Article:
Last week I wrote about a bill in the Oregon legislature that would allow family members to petition a court for removal of guns in cases where a gun owner was an immediate risk to himself or someone else. The bill, known as a measure to be used only in instances of ‘extreme risk,’ would require the gun owner to surrender his firearms for up to one year, but the gun owner could also appear in court and present evidence that his access to guns no longer represented a risk to himself or anyone else.
The Oregon initiative follows the adoption of a similar law in California, which allows family members to ask for a restraining order on access to guns. But this week the virus seems to be spreading to the other coast, because a similar measure has just been introduced in the Massachusetts House, and it appears to have enough sponsors to be taken seriously when and if the Massachusetts legislature stops arguing over the annual budget.
I learned about the Massachusetts law because of an email I received from my friends at the NRA, which linked to a statement about the law by the NRA-ILA. According to America’s oldest civil rights organization, the Massachusetts law, if enacted, would “result in the immediate suspension and surrender of any license to carry firearms and firearms identification card which the respondent may hold. The respondent would also be required to surrender all firearms and ammunition.” The NRA then goes on to repeat the usual canard about how such an order would be issued based on ‘little, if any real evidence,’ but that’s simply not true.
But the best part of the NRA’s attempt to explain Constitutional law to its membership is the sentence which reads: “Constitutional rights are generally restricted only upon conviction of a felony.” Did the legal geniuses at Fairfax ever hear of something called ‘prior restraint?’ The rights enumerated in the Constitution are all subject to ‘reasonable’ restrictions imposed by governmental authority, as long as those restrictions meet basic tests regarding the intent and result of what government intends to do. Such restrictions are even explicitly stated in the landmark Heller decision, which states that “Like most rights, the right secured by the Second Amendment is not unlimited, and “nothing in our opinion should be taken to cast doubt on longstanding prohibitions on the possession of firearms by felons and the mentally ill.”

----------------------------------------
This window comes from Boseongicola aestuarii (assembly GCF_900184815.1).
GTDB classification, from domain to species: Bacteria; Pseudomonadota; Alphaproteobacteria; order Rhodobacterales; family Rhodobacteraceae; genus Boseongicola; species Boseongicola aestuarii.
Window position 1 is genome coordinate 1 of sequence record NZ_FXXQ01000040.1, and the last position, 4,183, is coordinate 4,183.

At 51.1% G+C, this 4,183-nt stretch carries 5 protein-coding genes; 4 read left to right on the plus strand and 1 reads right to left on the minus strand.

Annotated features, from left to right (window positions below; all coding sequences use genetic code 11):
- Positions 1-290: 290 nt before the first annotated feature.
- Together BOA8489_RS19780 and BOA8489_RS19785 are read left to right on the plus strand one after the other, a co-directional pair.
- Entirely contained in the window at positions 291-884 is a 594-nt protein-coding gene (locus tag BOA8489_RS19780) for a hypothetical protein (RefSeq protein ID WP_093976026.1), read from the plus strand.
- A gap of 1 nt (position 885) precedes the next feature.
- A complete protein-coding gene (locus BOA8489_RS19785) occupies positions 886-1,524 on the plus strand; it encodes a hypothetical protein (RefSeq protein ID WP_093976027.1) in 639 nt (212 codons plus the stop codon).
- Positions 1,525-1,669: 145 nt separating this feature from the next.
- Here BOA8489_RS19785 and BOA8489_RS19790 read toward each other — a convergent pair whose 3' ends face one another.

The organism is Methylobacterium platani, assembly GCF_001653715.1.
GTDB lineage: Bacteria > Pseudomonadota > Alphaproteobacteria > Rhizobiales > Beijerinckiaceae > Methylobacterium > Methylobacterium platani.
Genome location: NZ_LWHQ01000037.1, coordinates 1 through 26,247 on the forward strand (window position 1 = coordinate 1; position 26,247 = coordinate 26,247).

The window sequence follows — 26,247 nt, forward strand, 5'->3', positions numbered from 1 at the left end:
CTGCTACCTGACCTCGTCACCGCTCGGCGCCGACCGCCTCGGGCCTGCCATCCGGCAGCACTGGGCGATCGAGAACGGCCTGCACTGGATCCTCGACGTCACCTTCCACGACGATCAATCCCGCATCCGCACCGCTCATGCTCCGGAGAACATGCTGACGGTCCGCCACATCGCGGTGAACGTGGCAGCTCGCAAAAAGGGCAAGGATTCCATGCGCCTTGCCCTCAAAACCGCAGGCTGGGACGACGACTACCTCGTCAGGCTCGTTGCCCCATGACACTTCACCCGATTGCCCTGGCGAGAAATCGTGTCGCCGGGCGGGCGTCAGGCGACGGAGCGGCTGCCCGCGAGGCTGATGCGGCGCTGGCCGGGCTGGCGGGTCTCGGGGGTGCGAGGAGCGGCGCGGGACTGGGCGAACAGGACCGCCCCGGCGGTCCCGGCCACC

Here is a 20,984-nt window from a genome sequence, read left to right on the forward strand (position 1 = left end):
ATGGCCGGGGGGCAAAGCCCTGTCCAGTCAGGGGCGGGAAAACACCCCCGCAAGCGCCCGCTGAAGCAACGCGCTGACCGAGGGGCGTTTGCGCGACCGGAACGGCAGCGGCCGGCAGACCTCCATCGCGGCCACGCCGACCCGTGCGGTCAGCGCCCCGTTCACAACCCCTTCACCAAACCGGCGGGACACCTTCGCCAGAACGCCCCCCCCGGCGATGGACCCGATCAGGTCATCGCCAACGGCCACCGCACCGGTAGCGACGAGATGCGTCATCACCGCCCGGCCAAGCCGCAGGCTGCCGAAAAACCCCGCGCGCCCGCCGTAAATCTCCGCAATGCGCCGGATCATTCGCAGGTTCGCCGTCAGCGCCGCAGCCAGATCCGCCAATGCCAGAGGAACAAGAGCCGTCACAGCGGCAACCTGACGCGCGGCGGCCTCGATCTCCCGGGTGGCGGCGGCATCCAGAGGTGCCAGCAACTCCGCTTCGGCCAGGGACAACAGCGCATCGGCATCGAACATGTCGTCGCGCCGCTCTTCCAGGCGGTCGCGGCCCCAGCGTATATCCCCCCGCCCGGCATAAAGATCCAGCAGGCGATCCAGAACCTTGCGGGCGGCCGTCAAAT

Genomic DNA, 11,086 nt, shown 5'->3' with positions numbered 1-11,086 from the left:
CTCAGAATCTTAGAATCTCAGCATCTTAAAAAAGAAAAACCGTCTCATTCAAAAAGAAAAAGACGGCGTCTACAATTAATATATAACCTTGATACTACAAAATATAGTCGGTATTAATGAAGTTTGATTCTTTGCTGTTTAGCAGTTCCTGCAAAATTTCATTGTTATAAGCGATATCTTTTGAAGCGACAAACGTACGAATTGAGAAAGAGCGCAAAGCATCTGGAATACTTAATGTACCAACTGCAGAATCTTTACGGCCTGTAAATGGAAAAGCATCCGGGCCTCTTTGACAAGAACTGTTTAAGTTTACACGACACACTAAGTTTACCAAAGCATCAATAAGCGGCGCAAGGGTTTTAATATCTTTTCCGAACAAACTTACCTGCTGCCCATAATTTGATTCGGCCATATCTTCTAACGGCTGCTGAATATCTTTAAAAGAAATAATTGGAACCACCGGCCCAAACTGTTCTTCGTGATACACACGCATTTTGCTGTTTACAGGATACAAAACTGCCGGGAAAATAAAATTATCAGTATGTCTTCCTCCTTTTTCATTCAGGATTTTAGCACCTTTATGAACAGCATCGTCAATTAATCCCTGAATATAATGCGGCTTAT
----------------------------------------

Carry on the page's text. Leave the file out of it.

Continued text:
Which is exactly what these ‘extreme risk’ laws are designed to do, namely, keep guns out of the hands of individuals who have shown a disregard for the traditional rules of behavior under which we all live. Sorry, but telling someone that you are depressed to the point of wanting to commit suicide isn’t just an idle threat. Ditto stalking or threatening someone who told you to leave them alone. The Constitution doesn’t enshrine such behavior and such behavior becomes a much greater threat when it might involve a gun.
But remember who we are dealing with here, namely, an organization which increasingly promotes the idea that there should be no restrictions of any kind on the ownership or use of guns. Believe it or not, I would have no problem with the NRA or any other pro-gun advocacy group if they would just drop the nonsense about how guns aren’t really dangerous because we can use them to protect us from crime. If the NRA would admit the truth, namely, that guns are extremely lethal and that access to a gun increases risk, I would fold up this website immediately, stick my guns, my wife and my cats in the Subaru and take off to a trailer park in the Florida Keys.
The fact that something is dangerous doesn’t mean it shouldn’t be owned. I know a guy who keeps rattlesnakes but treats them with extreme caution and care. Are we asking too much of my gun-owning friends to behave the same way with their guns?